Long term 110vac monitoring? What sensor?


Hello cayenne gurus of the world.

I’m new here, and would appreciate the community’s feedback.

I have a remote site with internet acces and need to monitor two 110-120vac lines, for voltage and interruptions.

I thought this would be a good project for cayenne and a raspberry Pi.

The question is, which would be the appropriate sensor, I would like a compatible approach. I’m better at wiring and soldering that writing code.

Please advice on the sensor to buy, and any feedback you consider important, as I don’t want to fry my raspberry.

All pointer are appreciated.


Hi Alejandro,

You could use any VAC sensor, check this link:

Then you just need to add an analog converter like MCP3004 and that`s it

I hope I have helped you


50:1 step down transformer for 120VAC, or a 100:1 step-down transformer for 240VAC (teensy current needed by the MCP3004, you only need, like, <5mA for the MCP3004 input)- with a diode full wave bridge and a 47mF filter capacitor, plus a 1k ohm bleeder resistor.
The MCP3004 in this application needs a single-ended DC input, -not AC. This is basically an “unregulated” 2.4Vdc power supply. The created DC output voltage will be directly proportional to the AC input voltage.

total cost- about $5

Do some programming math on the MCP3004 digital output to calibrate- and you’ll get your RMS calibrated readings. :wink:


$200 for a voltage sensor- NOT good!


Will the 120vac lines always have a load on them…say .5amp or more? You could use a cheap current switch to indicate such… I like these for testing purposes…Dwyer Current Switch

Set your threshold low enough to keep your switch activated…if you loose power, the load will not draw…and the switch will open. Just an idea.


Hi Alejandro,

Make any headway on this?

I was thinking on this a bit, and you know what I would do? I would hack a cheap 5V wall wart (AC/DC adapter), remove the bridge rectifier and regulator, then connect the transformer output to the existing wires. Glue it back together, and put a label on it so you know it’s the hacked one. Now you have a voltage you can safely monitor with some signal conditioning and your ADC.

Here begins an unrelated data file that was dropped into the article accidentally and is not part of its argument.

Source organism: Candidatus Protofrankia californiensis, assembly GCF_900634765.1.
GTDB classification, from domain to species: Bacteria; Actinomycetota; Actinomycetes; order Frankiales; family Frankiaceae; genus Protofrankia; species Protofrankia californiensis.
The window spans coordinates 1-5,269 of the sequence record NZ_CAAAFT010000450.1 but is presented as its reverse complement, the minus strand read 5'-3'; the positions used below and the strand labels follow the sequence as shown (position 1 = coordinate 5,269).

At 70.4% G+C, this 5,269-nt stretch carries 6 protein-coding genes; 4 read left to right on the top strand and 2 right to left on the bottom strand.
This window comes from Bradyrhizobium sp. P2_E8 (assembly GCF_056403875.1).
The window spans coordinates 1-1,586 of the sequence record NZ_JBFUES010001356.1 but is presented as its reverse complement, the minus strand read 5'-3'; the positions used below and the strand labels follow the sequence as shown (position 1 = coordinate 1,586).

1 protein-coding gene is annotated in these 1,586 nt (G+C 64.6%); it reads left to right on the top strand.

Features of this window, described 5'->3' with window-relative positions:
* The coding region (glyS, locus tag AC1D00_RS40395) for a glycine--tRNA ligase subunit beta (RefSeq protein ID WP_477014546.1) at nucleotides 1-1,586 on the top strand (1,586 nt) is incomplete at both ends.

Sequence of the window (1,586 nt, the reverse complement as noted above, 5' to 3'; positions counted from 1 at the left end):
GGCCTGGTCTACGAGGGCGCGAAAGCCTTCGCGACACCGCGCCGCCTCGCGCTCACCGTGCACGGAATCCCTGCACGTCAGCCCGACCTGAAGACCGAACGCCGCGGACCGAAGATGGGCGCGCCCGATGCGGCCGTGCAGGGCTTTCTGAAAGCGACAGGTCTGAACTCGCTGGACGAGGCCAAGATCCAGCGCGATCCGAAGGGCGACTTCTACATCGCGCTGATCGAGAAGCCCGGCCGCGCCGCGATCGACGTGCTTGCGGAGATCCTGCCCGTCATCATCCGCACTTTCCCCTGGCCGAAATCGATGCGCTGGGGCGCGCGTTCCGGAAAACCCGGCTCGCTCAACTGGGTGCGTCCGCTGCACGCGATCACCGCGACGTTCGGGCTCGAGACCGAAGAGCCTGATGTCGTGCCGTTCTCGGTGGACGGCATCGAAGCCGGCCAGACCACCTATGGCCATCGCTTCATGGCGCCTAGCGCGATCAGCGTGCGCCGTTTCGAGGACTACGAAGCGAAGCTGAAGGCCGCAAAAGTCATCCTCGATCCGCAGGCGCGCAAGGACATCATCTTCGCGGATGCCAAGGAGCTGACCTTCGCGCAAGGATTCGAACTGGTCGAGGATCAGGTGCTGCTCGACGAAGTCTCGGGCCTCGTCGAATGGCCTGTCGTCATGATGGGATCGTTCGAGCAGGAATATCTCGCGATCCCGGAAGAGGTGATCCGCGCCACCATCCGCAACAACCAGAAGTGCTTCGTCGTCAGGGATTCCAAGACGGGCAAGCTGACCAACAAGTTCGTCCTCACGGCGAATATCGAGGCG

For current, you could get one of these babies. https://www.sparkfun.com/products/11005 The output is in mV, so you will want to use an ADC with some built in gain or again, an instrumentation amp to condition the signal for the full range. Note that both signals will be steering around ground so will need a DC bias added at half your VCC for measurement.

You will also want to take a look at this Arduino library for processing the ADC waveforms into useful numbers. https://github.com/openenergymonitor/EmonLib

This should keep you busy this weekend :stuck_out_tongue:

Maybe our hardware engineer @HighTech, will build it for you :wink:




OUR hardware engineer?

I like the idea of a wall wart. Yeah. I’d suggest using something like a 2.5Vdc- 3Vdc unit. As small and cheap as possible. “No regulator” is the only requirement there. Just a filter capacitor. Excellent.

As far as “current monitoring” goes-
well, you’d need either:

-a “current measuring shunt resistor” https://www.arrow.com/en/products/shd1-100c075de/ohmite . The shunt has to meet max current draw from the load, and has to be a value that corresponds to the applied voltage, and the shunt causes a teensy (but measurable) voltage drop…

-or a current transformer https://www.sparkfun.com/products/11005 (thanks, kreggly)

-and an Op-Amp to amplify and calibrate your signal- then feed it into an MCP3004 A/D converter. Probably easier to buy one ready-built. Complicated…but do-able.


I apareciate the replies.
I unfortunatelly have had not a chance. Lots of work.

The idea is to monitor the input and output voltage of a APC UPS that is connected in an industrial environment where I borrow roof space for a radio point to point link.
And the APC has been misbehaving lately.

Having the pi work on les
Voltage i can monitor what the hell is happening.

I like the wall wart idea
I will read and bother you guys with questions if they arise. Thanks!!!